I had blogged about this topic back in September 2006, but I want to follow up on this subject since it one day may offer a valuable alternative to what is available today.
The Department of Chemistry at Oxford University has discovered a biologically-based fuel cell () that uses air spiked with 3-percent hydrogen to create electricity. The biofuel cell uses one of the Earth’s oldest life forms, R. metallidurans hydrogenase to replace the expensive platinum used in most operational fuel cells today.
Besides the low cost of the biofuel cell, the other advantages of using the hydrogenase to metabolize small amounts of hydrogen and create electricity are safety and less chance for contamination. Because only small amounts of hydrogen are used in the air mixture, the possibility of combustion is almost non-existent. In addition, this particular kind of R. metallidurans hydrogenase is resistant to contamination.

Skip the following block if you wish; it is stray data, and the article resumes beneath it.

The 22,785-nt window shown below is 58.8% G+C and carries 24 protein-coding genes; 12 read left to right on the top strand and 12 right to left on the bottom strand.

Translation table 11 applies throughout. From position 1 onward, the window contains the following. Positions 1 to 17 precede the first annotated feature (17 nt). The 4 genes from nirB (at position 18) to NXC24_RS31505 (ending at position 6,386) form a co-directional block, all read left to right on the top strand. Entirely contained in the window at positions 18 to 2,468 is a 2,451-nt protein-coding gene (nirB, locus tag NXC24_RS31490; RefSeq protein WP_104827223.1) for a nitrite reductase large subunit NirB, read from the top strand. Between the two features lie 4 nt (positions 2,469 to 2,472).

Other scientists have been working on biofuel cells for years, but Dr. Fraser Armstrong and his team at Oxford have uniquely discovered particular enzymes and bacteria that are tolerant to oxygen, making them idea for fuel cell development. With the price of platinum more expensive that gold and the world in short supply, alternatives such as oxygen-resistant biofuel cells offers a chance to decrease the price dramatically for hydrogen fuel cells as world demand increases.